If a posse of pistol-packing state senators gets its way, peace and tranquility on Michigan’s college campuses could soon be enforced from the barrel of a smoking handgun – and a legally concealed one at that.
Senate Bill 747 would remove the current legal restriction against gun owners with concealed pistol licenses (CPLs) from hauling their hidden heat through the halls of our state’s colleges and universities.
Current Michigan law not only prohibits those with CPLs from carrying concealed pistols on college campuses, it also bans handgun owners from bringing their weapons into the state’s primary schools, day care centers, stadiums, bars, churches and hospitals.
The proposal, introduced in August to the Michigan Senate by Republican Sen. Randy Richardville, is sponsored by six Republicans and one Democrat and is currently being considered by the Senate Judiciary Committee.
“Crimes occur on college campuses just like any other place,” said Richardville in a recent policy statement published on his Web site.
“Students, faculty and visitors, who have permits and have undergone the proper training and background checks, should have the right to carry a concealed weapon for their protection while on campus,” Richardson added.
Opponents of the plan, like Michael Boulus, Executive Director of the Presidents Council of Michigan’s 15 public universities, insist legalizing guns on campus will not make colleges safer places to live and learn, but instead will make them more dangerous.
“If you allow concealed weapons on campuses,” Boulus said in a recent interview on WJR radio, “unfortunately, it does not stop tragedies like Virginia Tech – but it might allow for a gunfight to occur.”
The Virginia Tech tragedy referred to by Boulus represents an extreme example of guns on campus, and is more often cited by supporters of Senate Bill 747 than by its detractors.
Richardville’s Web site statement also relays backing for his bill from the National Rifle Association, and cites support from Steven W. Dulan, a member of the Michigan Coalition for Responsible Gun Owners, a gun-rights lobbying organization in Lansing.
“Tragedies such as the Virginia Tech massacre prove beyond all doubt that murderers do not honor so-called ‘pistol free zones,’ Dulan is quoted as saying. “Only law-abiding citizens are disarmed by such rules.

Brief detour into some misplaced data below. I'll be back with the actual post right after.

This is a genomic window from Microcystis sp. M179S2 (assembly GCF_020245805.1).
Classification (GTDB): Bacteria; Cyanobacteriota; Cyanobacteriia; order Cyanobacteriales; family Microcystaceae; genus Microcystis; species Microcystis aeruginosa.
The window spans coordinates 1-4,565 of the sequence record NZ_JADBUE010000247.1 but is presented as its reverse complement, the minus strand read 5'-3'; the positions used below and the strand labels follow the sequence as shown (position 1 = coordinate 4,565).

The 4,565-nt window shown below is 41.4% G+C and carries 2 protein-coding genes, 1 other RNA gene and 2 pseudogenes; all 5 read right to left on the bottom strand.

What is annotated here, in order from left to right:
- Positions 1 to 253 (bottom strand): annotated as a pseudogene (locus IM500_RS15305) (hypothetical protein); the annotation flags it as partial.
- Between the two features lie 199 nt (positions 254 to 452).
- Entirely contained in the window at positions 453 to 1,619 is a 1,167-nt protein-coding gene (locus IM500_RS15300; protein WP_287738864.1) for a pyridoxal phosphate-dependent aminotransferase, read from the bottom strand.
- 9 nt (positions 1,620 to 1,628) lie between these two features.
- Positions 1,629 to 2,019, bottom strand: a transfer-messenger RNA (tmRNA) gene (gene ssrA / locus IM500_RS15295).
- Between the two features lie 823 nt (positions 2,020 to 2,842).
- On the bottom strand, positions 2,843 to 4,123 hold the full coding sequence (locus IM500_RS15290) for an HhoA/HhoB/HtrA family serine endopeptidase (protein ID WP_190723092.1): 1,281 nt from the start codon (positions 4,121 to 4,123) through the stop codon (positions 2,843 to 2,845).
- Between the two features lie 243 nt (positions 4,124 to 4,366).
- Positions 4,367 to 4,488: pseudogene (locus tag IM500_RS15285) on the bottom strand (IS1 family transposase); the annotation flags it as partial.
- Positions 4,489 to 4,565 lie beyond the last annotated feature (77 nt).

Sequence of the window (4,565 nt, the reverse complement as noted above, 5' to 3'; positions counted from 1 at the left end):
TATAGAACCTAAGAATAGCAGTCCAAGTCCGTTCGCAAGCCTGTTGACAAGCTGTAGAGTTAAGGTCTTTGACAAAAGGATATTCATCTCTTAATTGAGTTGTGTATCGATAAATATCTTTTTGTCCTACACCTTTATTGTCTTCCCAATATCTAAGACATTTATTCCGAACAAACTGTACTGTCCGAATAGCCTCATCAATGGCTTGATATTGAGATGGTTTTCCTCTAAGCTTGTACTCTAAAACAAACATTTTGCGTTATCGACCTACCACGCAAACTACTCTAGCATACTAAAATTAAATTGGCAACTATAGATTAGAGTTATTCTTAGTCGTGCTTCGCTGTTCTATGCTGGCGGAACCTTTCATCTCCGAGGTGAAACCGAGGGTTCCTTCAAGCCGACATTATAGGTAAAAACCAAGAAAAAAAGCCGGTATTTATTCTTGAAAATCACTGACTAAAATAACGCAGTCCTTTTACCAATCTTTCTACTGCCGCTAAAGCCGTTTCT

Yet most similar recent legislative efforts to arm students and teachers across the country have been defeated. According to a recent Wall Street Journal article, “states may be nearing something resembling a national consensus: Guns don’t belong on college campuses.”
When considering a proposal to legalize handguns for teachers last September, a columnist for The Eastern Echo, Elizabeth Smith, estimated two-fifths of school shootings in the last decade “could possibly have been prevented or reduced if the students knew that teachers would have been able to fight back.”
“Forty percent could save dozens of lives,” Smith suggested, “especially given the rising number of school shootings.” Gun crimes on campuses have occurred more frequently since the mid-1990s, according to the U.S. News & World Report time line Smith cited.
And the question is not whether Michigan’s college students and instructors can trust those with “concealed carry weapons” (CCW) permits to safely carry firearms on campus, since the records of most legal gun owners are excellent.
Rigorous state and federal restrictions on CCW license holders regulate the age, residency, training, criminal records, and mental health histories of applicants. There’s even a state provision denying a CCW permit to anyone convicted of “malicious use of telephones” during the three years prior to their application.
But if Michigan students and instructors get used to seeing pistols poking out of each other’s belts, it will become much easier for anyone to carry on campus. That’s the problem.
Legalizing concealed weapons at colleges and universities may seem like a good idea to many licensed handgun owners, but it would be impossible for school administrators and law enforcement to ensure everyone on campus who carried a handgun was licensed to do so.
It’s true that life is full of danger, but I believe all Michigan college students should continue to share the risk of living and learning on gun-free campuses. It beats having to wonder if everyone whose packing a pistol has got a permit to go with it.